———————————————————-

Often, simply striving for fame is not enough. No matter how daring your exploits or how much you publish, the contingencies of history conspire to obscure you, consigning your life and works to the realms of the scholar or to that nebulous coterie, the “enthusiasts”. Such has been the fate of one of the most exciting of the many outstanding lives of the Victorian age.

This week marks the one hundredth anniversary of the death of one of our most important, yet underappreciated, scholar-travelers, Captain Sir Richard Francis Burton. Such anniversaries always seem to necessitate a reassessment of the celebratee’s life and work, and this one is no exception; two major new biographies, an extensive “biobibliography” chronicling Burton’s literary output, and a film “Mountains of the Moon“. Yet for all this, Burton is still not a widely known figure; although his adventures far surpass, in daring and in accomplishment, his contemporaries Livingstone and Stanley, still he does not enjoy their household-name status. This is in spite of, between 1890 and 1989, the publication of at least eight biographies, a bibliography, and many articles and essays devoted to the man’s exploits. Add to this Burton’s own vast literary output, none of which is noted for any bashful self-deprecation on the part of the author, and one begins to wonder at the criteria we use to apportion recognition.

Richard Francis Burton was born in 1821, the son of an army officer, Colonel Joseph Burton. His early life was spent travelling Europe with his family, fueled by the incessant wanderlust of his father. This gypsy start to life, as well as being an obviously formative prelude to his later travels, seemed to encourage the rowdier, untamed, hell-raising aspects in the characters of Richard and his brother Edward. The despair of their parents, the pair were soon packed off to college in England; Edward to Cambridge, Richard to Oxford. College and academic life did not suit either of the boys, and both left (in Richard’s case, forcibly; he was sent down after attending a proscribed horse race) to pursue military careers. Over the next 50 years, Richard Burton devoted himself to restlessly wandering the world, roaming Africa and Asia, North and South America, and Europe. He was one of the first Europeans to visit the Islamic sacred cities of Medina and Mecca; he explored India, often on covert missions for the British government; travelled in Africa where he searched for the source of the Nile (and only missed discovering it through ill-luck and the machinations of others); he lived for a time in South America as consul at the port of Santos in Brazil and observed first-hand the war between Paraguay and the allied forces of Argentina, Brazil and Uruguay; and in all travelled and observed enough to satisfy several lifetimes.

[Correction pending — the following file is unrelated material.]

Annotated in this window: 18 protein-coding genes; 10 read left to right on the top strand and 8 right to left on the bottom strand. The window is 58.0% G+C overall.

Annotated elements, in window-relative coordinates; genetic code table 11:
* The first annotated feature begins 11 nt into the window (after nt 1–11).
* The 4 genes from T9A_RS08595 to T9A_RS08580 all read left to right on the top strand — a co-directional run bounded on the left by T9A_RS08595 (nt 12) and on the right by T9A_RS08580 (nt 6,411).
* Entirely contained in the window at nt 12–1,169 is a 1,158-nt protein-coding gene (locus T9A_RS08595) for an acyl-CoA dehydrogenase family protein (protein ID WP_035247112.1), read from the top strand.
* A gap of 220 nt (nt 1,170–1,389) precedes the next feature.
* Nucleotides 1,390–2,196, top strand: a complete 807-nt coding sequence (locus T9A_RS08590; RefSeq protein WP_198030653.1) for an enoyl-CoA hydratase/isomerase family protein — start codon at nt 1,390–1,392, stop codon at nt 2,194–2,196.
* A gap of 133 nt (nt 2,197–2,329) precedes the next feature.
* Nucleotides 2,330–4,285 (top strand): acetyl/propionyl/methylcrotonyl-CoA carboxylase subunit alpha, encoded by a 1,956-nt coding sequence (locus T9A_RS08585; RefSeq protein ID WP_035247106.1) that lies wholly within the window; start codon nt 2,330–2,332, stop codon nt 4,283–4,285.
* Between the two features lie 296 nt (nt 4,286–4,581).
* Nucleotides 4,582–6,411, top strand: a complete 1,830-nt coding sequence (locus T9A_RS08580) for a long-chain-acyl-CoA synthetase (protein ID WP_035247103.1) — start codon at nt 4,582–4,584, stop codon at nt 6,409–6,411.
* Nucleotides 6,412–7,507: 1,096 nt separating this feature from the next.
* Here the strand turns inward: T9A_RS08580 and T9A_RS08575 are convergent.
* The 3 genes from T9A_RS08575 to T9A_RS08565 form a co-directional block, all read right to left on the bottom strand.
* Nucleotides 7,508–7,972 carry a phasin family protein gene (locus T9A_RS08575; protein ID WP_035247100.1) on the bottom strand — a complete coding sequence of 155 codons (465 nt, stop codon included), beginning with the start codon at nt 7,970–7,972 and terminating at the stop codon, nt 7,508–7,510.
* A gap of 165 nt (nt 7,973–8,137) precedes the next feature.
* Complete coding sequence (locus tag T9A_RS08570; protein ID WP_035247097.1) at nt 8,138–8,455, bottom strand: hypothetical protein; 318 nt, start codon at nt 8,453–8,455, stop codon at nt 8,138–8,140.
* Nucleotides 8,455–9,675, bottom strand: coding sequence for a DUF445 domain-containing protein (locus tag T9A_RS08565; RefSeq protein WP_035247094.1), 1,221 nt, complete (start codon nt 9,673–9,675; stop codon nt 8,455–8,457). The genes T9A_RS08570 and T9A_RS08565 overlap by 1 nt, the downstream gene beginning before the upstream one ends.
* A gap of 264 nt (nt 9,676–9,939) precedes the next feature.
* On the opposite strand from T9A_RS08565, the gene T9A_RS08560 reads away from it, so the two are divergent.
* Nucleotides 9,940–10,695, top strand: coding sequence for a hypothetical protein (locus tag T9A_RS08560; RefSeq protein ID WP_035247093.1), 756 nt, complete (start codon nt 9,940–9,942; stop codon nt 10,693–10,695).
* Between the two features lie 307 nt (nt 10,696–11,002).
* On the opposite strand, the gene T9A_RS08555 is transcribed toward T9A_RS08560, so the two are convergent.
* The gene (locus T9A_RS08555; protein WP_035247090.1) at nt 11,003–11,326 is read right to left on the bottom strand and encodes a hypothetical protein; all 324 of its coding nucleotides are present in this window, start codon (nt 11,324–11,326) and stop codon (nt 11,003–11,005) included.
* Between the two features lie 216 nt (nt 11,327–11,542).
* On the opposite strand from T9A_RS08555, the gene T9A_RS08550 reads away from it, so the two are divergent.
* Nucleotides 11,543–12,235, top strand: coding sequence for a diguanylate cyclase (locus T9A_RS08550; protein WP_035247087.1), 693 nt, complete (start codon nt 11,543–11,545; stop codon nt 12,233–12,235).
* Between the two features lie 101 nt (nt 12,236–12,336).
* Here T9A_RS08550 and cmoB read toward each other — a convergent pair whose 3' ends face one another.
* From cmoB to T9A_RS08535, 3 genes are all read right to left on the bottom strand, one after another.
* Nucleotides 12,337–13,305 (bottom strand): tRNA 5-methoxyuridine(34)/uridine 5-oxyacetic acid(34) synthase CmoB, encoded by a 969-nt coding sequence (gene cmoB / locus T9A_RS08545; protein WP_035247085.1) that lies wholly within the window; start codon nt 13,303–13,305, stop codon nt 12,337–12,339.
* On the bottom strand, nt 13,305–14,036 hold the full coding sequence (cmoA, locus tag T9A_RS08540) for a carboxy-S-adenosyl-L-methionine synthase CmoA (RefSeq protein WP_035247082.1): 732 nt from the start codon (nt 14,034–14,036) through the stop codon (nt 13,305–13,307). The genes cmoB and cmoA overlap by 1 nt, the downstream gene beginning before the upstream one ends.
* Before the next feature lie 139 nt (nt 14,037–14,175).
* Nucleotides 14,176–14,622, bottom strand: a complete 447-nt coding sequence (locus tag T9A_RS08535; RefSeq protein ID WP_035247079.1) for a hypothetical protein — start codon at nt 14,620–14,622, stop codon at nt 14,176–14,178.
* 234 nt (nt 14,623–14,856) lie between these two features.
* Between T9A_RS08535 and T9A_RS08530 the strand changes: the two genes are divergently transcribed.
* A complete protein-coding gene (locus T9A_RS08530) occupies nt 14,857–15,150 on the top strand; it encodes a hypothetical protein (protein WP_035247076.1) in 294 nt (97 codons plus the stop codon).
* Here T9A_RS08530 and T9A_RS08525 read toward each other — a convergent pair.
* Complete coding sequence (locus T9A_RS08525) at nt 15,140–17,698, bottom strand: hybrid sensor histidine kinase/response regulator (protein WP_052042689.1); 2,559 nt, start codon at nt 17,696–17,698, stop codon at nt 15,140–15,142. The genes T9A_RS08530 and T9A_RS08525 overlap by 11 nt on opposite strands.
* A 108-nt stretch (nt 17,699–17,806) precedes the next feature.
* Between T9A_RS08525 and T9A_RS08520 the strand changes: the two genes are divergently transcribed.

During his wanderings Burton saw and experienced much, events which invariably he became curious about, investigating further, writing down his views. Whether it was local uses of medicinal and psychoactive plants; details of tribal ritual, or the niceties of local sexual practice; the grammatical fine points of local dialects; geological formations; curiosities of natural history; or simply the price of staple vegetables in a native market, Burton was interested. These details inevitably found their way into his many books, articles and learned papers, packing paragraphs of ethnological, geographical, archaeological and natural history minutiae into his accounts of travels and expeditions.